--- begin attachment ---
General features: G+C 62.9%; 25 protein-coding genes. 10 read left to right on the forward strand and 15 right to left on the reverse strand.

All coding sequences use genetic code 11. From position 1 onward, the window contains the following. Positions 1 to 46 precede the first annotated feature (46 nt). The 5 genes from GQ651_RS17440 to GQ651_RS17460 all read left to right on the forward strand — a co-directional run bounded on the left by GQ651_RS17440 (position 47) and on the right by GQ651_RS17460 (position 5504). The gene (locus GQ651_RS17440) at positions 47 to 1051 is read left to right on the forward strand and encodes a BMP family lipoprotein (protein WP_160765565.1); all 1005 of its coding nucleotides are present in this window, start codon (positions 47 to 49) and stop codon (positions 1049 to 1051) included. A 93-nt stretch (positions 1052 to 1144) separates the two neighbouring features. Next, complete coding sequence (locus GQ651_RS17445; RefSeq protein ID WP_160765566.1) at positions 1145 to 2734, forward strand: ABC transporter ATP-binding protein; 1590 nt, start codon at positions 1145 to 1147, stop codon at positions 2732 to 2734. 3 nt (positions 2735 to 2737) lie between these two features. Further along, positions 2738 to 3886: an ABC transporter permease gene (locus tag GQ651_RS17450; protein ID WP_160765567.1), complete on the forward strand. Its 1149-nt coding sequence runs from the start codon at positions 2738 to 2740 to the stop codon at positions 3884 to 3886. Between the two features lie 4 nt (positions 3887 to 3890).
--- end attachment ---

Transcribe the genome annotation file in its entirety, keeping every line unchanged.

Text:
General features: G+C 62.9%; 25 protein-coding genes. 10 read left to right on the forward strand and 15 right to left on the reverse strand.

All coding sequences use genetic code 11. From position 1 onward, the window contains the following. Positions 1 to 46 precede the first annotated feature (46 nt). The 5 genes from GQ651_RS17440 to GQ651_RS17460 all read left to right on the forward strand — a co-directional run bounded on the left by GQ651_RS17440 (position 47) and on the right by GQ651_RS17460 (position 5504). The gene (locus GQ651_RS17440) at positions 47 to 1051 is read left to right on the forward strand and encodes a BMP family lipoprotein (protein WP_160765565.1); all 1005 of its coding nucleotides are present in this window, start codon (positions 47 to 49) and stop codon (positions 1049 to 1051) included. A 93-nt stretch (positions 1052 to 1144) separates the two neighbouring features. Next, complete coding sequence (locus GQ651_RS17445; RefSeq protein ID WP_160765566.1) at positions 1145 to 2734, forward strand: ABC transporter ATP-binding protein; 1590 nt, start codon at positions 1145 to 1147, stop codon at positions 2732 to 2734. 3 nt (positions 2735 to 2737) lie between these two features. Further along, positions 2738 to 3886: an ABC transporter permease gene (locus tag GQ651_RS17450; protein ID WP_160765567.1), complete on the forward strand. Its 1149-nt coding sequence runs from the start codon at positions 2738 to 2740 to the stop codon at positions 3884 to 3886. Between the two features lie 4 nt (positions 3887 to 3890).